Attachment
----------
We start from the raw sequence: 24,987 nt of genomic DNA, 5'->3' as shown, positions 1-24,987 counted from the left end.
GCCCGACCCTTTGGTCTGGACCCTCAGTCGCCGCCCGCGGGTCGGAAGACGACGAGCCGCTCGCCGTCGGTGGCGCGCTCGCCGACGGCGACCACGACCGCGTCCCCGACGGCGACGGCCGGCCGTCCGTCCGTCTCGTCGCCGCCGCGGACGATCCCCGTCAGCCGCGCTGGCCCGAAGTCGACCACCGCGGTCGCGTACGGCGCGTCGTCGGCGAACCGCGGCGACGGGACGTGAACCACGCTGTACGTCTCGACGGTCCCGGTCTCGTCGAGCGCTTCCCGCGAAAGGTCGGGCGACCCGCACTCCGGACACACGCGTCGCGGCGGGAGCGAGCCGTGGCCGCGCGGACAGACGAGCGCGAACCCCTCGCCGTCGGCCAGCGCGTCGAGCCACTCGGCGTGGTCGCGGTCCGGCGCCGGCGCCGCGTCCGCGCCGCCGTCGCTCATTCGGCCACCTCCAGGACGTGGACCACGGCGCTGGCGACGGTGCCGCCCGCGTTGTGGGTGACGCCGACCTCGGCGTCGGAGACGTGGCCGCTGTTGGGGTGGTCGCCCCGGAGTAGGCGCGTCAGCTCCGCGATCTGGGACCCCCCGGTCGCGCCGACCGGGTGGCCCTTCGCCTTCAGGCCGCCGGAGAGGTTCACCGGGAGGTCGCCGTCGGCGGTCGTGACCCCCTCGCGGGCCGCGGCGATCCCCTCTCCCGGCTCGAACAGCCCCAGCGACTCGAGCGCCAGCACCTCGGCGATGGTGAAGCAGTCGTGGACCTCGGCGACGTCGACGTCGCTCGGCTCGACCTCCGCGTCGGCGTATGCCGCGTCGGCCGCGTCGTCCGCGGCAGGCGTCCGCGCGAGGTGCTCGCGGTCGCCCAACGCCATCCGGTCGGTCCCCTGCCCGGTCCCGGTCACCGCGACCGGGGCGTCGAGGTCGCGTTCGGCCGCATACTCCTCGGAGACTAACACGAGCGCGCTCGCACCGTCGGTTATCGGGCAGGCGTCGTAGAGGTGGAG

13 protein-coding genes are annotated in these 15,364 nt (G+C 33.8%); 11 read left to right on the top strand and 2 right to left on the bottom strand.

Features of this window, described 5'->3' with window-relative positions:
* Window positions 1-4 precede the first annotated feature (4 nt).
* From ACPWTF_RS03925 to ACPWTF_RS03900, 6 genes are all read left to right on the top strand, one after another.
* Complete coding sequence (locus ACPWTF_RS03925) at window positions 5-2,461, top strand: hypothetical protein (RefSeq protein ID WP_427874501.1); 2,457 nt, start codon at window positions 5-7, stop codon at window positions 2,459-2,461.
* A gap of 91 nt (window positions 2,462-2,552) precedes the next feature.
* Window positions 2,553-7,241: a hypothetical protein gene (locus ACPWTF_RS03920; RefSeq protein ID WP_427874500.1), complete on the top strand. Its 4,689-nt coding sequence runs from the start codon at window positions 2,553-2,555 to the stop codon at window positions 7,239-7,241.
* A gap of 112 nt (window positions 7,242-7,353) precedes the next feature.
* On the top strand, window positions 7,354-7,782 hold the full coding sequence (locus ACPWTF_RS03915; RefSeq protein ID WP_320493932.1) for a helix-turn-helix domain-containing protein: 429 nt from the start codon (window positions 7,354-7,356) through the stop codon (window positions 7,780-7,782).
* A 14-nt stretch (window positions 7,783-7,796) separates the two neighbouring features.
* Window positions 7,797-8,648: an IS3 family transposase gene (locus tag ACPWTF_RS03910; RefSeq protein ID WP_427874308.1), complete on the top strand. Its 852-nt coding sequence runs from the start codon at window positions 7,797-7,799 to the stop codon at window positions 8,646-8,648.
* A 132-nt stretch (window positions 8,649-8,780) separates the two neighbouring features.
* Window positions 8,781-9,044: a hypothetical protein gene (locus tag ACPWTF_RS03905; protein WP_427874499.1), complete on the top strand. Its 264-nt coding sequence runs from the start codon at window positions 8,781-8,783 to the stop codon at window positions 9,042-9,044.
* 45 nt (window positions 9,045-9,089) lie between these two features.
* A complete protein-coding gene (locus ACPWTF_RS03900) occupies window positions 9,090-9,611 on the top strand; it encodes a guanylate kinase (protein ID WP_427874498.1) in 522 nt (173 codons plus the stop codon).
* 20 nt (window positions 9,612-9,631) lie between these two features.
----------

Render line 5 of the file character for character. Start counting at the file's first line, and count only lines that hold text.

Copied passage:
* Window positions 1-4 precede the first annotated feature (4 nt).